That’s Eric Topol highlighting some of the ways that mobile phones have the potential to personalize healthcare across different areas of medicine. But where are we right now? Claire Barnard spoke to Dan Hayes of the University of Michigan School of Public Health to find out more about progress in cancer diagnosis and treatment.
Here’s Hayes explaining why he thinks that the field of oncology has huge potential for personalized care.
DH: So oncology is an area that I believe probably has the greatest potential for personalisation of medicine, but probably has had the least application until recently. Over the last 40 or 50 years, especially in medical oncology, we’ve sort of taken a “one size fits all” approach, and that is that our only efforts at personalisation have basically been trying to tailor specific chemotherapies based on the tissue of origin. For example, we treat breast cancer with slightly different drugs than we treat lung cancer. But frankly, not very different. The only other effort is to give the chemotherapy based on the height and weight of the individual patient – so we try to get the dose kind of right.
In both cases, we almost certainly over treat many, many patients, we almost certainly give patients treatments that aren’t going to work, and we almost certainly under- or over-dose patients. So there’s a lot of room to move in medical oncology and I think we’ve got plenty of room to do it.
The reason I believe medical oncology has the greatest potential is, because unlike many other diseases, we have fairly easy access to the somatic tissue that we’re trying to address. So for example, the cardiologist can’t do serial heart biopsies very well, or any heart biopsies very easily. The general internists who are treating hypertension – there’s going to be some effort to do that based on inherited genetic single nucleotide polymorphisms – so-called snips – but so far that field hasn’t panned out very well. Whereas in cancer, we have access to the cancer and we can look for various things the cancer is doing that is different form normal tissue and try to focus on that. The parlance for that over the last five years has been so-called ‘targeted therapy’.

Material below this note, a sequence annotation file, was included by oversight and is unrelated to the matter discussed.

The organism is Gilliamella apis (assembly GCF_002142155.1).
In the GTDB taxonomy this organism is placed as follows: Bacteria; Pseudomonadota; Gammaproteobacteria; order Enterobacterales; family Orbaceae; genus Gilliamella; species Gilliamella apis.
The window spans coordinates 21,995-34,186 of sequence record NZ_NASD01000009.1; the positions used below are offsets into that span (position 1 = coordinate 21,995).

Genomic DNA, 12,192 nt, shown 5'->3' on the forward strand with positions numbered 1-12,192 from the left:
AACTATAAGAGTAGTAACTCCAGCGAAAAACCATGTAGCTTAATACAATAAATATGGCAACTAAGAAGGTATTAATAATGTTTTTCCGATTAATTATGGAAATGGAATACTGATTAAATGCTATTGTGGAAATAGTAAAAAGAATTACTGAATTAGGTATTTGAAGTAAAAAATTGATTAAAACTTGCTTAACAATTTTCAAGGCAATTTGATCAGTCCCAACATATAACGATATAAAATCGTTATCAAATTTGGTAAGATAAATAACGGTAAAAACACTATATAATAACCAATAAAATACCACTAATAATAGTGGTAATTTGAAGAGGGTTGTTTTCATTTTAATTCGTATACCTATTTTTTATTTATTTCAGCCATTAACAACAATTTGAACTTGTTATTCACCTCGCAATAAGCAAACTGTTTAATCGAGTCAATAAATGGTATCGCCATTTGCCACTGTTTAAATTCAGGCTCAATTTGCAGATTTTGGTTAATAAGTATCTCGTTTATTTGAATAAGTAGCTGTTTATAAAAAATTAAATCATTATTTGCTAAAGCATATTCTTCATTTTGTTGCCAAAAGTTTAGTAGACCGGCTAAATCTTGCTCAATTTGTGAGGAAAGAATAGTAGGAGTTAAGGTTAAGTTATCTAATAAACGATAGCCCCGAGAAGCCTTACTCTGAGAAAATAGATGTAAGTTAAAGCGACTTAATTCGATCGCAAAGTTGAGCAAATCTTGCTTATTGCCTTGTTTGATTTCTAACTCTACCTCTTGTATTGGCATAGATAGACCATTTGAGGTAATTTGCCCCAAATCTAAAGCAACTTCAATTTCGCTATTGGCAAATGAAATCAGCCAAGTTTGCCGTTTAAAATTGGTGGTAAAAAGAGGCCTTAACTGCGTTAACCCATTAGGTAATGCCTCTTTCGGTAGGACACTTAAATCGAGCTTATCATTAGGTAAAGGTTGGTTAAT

In fact actually oncology has done targeted therapy for the last 120 years or so, starting with George Beatson, who was a Scottish physician, surgeon, and also a gentleman. He raised dairy goats and he began to come up with a hypothesis that there might be some connection between ovaries and the breast. He took the ovaries out of three women and reported that two of them had what we would now call a “response’; they had breast cancer. Obviously, what he was doing was removing the growth factor oestrogen from tissue that needed oestrogen to grow because it made oestrogen receptor. It took a hundred years – or not that much, it took 60 or 70 years – to learn the molecular biology behind that’s allowed us to focus, for example, endocrine therapy on people who are likely to benefit from it; their cancer is oestrogen receptor-positive. And we don’t give it to people who are not likely to benefit; oestrogen receptor-negative.
More recently, in breast cancer, we’ve been able to do this with the HER2 molecule and a number of therapies, starting with trastuzumab and now many others directed against HER2. Those successes, frankly, I think led into a number of other diseases now. Especially in leukaemia, I’m sure you’re fully aware of the chronic myelogenous leukaemia story with the so-called “Philadelphia chromosome”. Brian Drucker and Janet Rowley and many others have shown us exactly what that is – the translocation is well known, the microbiology behind it is fully understood, and now we have many drugs – starting with gefitinib – against it, which have been quite successful. So I think the door is just starting to open and in fact there’s going to be a floodgate open in the next few years.
That’s Dan Hayes on the history of personalised medicine in oncology. Here he is again to tell us how the omics revolution has contributed towards personalised oncology in the last few years.